Developing your hiring practices
Putting the time into developing hiring practices that allow the role and culture to be at the forefront of your capabilities is important. Hiring can be extremely time-consuming, so establishing some basic structures early-on will help reduce the resource drain.
Worker productivity relies not just on the sheer amount of hours put in, but on the wellbeing, fatigue levels and overall health of the worker. However, since the 1970’s, although productivity has increased by a factor of 2.5, we have yet to reduce working hours.
There is a belief that reducing working hours will reduce productivity, for both business and the economy as a whole. However, empirical research, from The productivity of working hours study, suggests otherwise. Across the world’s richest countries, higher productivity correlates with lower working hours. Why could this be? And how can you implement it in your business?
Reduce Sick Leave
Overwork is the major reason for sickness at work, with one-in-four of all sick days lost as a direct result of workload. A Swedish study found that shortening the workweek by 9 hours had an array of physical benefits such as better sleep quality, reduced mental fatigue and improved heart and respiratory function.
It has long been known that overwork can also have a detrimental impact on the mental health of your employees. A 1990’s study of Whitehall British civil servants found that those working more than 11 hours a day were more than twice as likely to have major depression five years later than those working a regular 7-8 hours.
A survey of workers across all industries by the mental health charity Mind, discovered that 70% of workers found it more difficult to concentrate and 46% put off challenging work whilst experiencing poor mental health. These factors drastically reduce the productivity of workers and increase costs to employers.
Switching to shorter hours or a 4 day work week could potentially have a profoundly positive impact on society at large.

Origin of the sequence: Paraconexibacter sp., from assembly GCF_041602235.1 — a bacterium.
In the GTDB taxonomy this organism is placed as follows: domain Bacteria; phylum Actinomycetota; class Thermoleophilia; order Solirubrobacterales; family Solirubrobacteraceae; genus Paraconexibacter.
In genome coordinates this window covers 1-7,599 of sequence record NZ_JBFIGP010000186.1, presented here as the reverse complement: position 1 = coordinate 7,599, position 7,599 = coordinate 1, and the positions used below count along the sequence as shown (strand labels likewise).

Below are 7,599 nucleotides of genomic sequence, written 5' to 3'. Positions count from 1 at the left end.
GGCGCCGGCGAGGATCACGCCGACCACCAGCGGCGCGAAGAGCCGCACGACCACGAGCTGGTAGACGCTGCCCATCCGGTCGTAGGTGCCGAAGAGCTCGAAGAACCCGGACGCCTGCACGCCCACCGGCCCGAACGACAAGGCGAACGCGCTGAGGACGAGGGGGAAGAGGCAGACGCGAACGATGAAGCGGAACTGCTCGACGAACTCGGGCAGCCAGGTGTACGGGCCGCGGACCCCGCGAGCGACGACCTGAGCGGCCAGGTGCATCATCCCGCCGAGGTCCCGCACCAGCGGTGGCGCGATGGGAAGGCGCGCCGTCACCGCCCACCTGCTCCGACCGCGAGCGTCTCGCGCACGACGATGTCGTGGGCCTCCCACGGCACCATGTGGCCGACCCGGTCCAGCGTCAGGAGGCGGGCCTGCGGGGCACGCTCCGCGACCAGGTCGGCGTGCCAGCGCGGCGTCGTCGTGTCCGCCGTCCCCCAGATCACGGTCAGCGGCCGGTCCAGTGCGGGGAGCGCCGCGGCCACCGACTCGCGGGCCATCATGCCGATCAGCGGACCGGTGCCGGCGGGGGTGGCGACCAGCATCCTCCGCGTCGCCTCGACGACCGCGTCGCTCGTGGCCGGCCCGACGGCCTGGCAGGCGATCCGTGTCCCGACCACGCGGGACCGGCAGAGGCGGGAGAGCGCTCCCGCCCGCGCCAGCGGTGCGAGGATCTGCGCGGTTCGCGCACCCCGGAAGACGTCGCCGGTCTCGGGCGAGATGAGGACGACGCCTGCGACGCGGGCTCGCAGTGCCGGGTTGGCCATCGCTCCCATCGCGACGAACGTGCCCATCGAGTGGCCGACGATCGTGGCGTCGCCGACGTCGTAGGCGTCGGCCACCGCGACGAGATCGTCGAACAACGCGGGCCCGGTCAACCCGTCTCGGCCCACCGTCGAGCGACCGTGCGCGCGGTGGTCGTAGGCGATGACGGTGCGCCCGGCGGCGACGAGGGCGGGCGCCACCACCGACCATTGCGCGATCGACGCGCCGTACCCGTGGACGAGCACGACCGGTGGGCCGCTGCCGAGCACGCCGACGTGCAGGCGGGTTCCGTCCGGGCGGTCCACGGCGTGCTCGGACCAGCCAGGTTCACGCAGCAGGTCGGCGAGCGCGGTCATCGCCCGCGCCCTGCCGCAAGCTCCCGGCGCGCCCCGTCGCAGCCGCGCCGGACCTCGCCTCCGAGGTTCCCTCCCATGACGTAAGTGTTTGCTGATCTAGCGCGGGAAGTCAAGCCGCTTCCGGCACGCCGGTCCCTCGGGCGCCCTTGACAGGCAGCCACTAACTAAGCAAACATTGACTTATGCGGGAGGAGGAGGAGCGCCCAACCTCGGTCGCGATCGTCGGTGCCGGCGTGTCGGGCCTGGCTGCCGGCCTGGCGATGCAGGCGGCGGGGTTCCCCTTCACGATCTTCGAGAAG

One such area would be reducing the impact and cost of childcare. Currently, a much higher proportion of women than men work part-time, with 41% of women work part-time, compared to 12% of men, which has a significant impact on income and career progression. This is primarily because of the division of childcare. Those who work part-time are, hour-for-hour, less well-paid than their full-time counterparts at every level of qualification and part-time workers can struggle to progress up the career ladder.
This is not only bad for women. The economic impact of gender disparities in the workplace is significant. It’s estimated that a failure to use women’s skills is costing the country £36B a year, equal to 2% of GDP. Bridging the UK gender gap in work has the potential to increase GDP by £150B by 2025, and could translate into 840,000 additional female employees. If both men and women could enjoy a better work-life balance, they can both care for their families better.
A shorter working week also has environmental benefits. It’s a simple concept: when the lights are on for four days rather than five, and employees are commuting less, costs and carbon emissions are lowered. A recent report from the Centre for Economic Policy Research suggested a worldwide shift to a four-day week could reduce carbon emissions enough to halve expected levels of global warming between now and 2100. For businesses, it could also help the bottom line. It has been reported in the Four Better or Four Worse study, that current savings for UK companies who have implemented a 4-day workweek are a staggering £92B.
Implementing a 4 day work week
The traditional 40-hour workweek is archaic, A new work model should be implemented, allowing us to thrive rather than just survive. Implementing a 4-day work week or even a reduction of hours spent in the workplace can be straightforward for many office-based roles. You can choose one day a week to “close-shop” or have your team alternate their third days off e.g. Monday or Friday, so the phones are always answered.
It can be more complicated for certain industries where normal office hours do not apply, however, it is far from impossible. For example, Shake Shack, a fast-food chain, is currently trialling a 4-day work week in some of their US-based branches.
Making use of technology
The UK economy has shown a weak productivity growth over the past 10 years and one culprit for this is the comparatively low level of investment in automation technologies. For comparison, the number of robot units for every 10,000 employees is 93 in the US, 154 in Sweden, 170 in Germany but only 33 in the UK. Automation can reduce work hours if used appropriately, allowing employees time for recreational activity and rest, feeding their focus and creativity.
If you choose to take the time to question what is really best for your business and do not fear challenging the status quo, implementing a reduced workweek could in fact give you the competitive edge. These changes are not solely to be made for improving the company, these changes will be imperative for survival as next-generation workers and leaders will demand them.